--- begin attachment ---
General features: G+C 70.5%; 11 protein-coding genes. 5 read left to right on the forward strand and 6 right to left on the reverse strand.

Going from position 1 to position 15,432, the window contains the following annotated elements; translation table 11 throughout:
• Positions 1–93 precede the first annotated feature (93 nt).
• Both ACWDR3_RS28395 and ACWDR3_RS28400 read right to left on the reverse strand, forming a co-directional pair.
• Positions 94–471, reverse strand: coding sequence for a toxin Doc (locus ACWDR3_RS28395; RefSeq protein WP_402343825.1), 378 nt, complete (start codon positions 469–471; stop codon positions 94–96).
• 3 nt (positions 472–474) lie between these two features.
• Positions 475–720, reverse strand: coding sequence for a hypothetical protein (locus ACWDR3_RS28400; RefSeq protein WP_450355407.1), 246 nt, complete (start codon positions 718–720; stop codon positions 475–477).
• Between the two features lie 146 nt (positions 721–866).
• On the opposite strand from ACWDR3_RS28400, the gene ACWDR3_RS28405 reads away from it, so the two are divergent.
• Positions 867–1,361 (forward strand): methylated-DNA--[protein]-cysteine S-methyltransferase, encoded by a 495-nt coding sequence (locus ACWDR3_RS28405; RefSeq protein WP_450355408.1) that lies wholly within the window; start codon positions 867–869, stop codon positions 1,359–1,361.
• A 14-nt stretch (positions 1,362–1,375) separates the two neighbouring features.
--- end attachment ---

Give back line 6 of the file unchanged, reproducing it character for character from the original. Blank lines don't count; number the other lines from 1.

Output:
• 3 nt (positions 472–474) lie between these two features.